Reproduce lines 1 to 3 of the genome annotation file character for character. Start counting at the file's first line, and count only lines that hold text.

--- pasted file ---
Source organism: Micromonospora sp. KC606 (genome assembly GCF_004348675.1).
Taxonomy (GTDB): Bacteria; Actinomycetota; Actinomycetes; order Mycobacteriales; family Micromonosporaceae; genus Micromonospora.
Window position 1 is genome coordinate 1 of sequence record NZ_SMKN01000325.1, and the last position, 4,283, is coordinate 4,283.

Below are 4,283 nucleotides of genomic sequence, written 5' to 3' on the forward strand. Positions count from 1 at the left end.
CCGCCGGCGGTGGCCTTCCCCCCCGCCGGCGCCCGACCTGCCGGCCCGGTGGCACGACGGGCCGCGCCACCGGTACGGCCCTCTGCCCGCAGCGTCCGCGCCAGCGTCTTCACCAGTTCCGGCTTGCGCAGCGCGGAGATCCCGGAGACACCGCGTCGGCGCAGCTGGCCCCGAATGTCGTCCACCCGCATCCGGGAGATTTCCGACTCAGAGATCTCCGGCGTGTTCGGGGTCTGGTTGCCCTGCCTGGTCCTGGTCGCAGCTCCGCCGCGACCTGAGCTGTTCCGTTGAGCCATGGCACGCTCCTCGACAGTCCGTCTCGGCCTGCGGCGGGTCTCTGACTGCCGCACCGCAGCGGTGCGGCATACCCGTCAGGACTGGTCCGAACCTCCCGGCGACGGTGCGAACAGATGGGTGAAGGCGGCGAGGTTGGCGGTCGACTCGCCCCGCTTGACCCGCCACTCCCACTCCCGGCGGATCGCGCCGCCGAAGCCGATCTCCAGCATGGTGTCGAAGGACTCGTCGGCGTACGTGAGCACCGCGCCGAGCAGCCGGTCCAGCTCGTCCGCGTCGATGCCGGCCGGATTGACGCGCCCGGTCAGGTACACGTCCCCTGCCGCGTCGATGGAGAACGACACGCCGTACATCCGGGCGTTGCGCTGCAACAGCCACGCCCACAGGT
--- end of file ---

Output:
Source organism: Micromonospora sp. KC606 (genome assembly GCF_004348675.1).
Taxonomy (GTDB): Bacteria; Actinomycetota; Actinomycetes; order Mycobacteriales; family Micromonosporaceae; genus Micromonospora.
Window position 1 is genome coordinate 1 of sequence record NZ_SMKN01000325.1, and the last position, 4,283, is coordinate 4,283.